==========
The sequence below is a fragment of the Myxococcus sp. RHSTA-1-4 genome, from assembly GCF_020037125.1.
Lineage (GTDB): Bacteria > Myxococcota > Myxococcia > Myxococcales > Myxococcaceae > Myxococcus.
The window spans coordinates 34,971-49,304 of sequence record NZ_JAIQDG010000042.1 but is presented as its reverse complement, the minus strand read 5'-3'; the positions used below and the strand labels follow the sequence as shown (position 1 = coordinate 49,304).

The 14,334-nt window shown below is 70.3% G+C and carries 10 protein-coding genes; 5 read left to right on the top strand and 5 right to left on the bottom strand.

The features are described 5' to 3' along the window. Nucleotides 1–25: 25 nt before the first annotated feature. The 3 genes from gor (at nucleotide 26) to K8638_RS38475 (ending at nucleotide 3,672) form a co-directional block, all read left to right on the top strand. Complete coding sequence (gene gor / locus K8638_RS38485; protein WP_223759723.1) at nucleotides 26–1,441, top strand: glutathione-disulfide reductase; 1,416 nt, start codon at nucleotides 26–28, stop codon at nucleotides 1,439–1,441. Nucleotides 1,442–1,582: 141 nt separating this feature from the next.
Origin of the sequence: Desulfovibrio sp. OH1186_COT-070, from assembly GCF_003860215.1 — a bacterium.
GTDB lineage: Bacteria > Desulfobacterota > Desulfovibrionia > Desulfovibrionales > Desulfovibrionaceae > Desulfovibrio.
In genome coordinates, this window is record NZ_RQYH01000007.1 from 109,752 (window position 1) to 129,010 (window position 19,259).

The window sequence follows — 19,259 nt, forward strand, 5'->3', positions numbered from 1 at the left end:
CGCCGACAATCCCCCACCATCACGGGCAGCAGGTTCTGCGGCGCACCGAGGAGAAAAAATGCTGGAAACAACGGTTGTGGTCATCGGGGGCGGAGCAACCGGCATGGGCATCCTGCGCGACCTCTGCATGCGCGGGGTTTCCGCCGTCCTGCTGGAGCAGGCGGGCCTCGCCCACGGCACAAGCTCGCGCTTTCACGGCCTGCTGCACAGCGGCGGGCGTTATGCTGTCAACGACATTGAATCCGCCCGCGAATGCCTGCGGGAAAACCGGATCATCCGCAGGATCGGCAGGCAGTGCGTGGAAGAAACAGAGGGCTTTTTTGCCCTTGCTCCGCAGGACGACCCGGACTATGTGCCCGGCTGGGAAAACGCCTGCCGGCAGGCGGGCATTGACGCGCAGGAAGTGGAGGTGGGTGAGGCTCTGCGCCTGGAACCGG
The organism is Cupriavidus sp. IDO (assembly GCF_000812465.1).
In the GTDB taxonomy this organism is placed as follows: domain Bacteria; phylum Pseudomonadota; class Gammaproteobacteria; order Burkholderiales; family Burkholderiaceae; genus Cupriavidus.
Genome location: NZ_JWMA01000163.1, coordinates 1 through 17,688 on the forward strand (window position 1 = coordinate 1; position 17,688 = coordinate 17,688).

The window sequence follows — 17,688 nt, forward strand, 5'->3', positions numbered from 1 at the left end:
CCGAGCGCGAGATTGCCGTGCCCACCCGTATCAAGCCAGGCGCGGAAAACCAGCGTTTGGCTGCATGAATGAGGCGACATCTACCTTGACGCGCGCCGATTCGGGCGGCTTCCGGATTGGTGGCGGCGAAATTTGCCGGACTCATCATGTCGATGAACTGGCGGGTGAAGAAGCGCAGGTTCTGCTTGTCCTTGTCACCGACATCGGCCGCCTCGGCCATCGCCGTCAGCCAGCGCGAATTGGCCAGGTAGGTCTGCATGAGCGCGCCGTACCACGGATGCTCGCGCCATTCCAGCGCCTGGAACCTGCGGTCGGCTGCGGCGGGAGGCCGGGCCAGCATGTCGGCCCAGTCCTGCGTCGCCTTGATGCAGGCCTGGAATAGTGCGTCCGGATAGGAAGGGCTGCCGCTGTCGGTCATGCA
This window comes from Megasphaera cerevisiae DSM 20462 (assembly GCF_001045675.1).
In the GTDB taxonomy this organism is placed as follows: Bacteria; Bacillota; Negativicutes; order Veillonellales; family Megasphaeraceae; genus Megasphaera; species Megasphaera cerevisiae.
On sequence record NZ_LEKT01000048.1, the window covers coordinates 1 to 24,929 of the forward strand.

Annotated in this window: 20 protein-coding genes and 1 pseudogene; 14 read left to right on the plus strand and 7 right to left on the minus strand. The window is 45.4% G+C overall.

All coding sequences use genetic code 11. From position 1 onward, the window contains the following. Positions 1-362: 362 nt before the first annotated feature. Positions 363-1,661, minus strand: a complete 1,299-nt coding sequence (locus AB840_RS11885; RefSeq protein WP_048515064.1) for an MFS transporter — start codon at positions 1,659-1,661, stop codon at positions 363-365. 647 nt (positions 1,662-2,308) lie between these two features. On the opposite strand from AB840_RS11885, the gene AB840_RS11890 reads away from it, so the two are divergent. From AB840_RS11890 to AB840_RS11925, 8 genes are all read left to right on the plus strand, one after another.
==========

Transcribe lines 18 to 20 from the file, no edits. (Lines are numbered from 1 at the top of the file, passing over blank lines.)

On sequence record NZ_LEKT01000048.1, the window covers coordinates 1 to 24,929 of the forward strand.

Annotated in this window: 20 protein-coding genes and 1 pseudogene; 14 read left to right on the plus strand and 7 right to left on the minus strand. The window is 45.4% G+C overall.

All coding sequences use genetic code 11. From position 1 onward, the window contains the following. Positions 1-362: 362 nt before the first annotated feature. Positions 363-1,661, minus strand: a complete 1,299-nt coding sequence (locus AB840_RS11885; RefSeq protein WP_048515064.1) for an MFS transporter — start codon at positions 1,659-1,661, stop codon at positions 363-365. 647 nt (positions 1,662-2,308) lie between these two features. On the opposite strand from AB840_RS11885, the gene AB840_RS11890 reads away from it, so the two are divergent. From AB840_RS11890 to AB840_RS11925, 8 genes are all read left to right on the plus strand, one after another.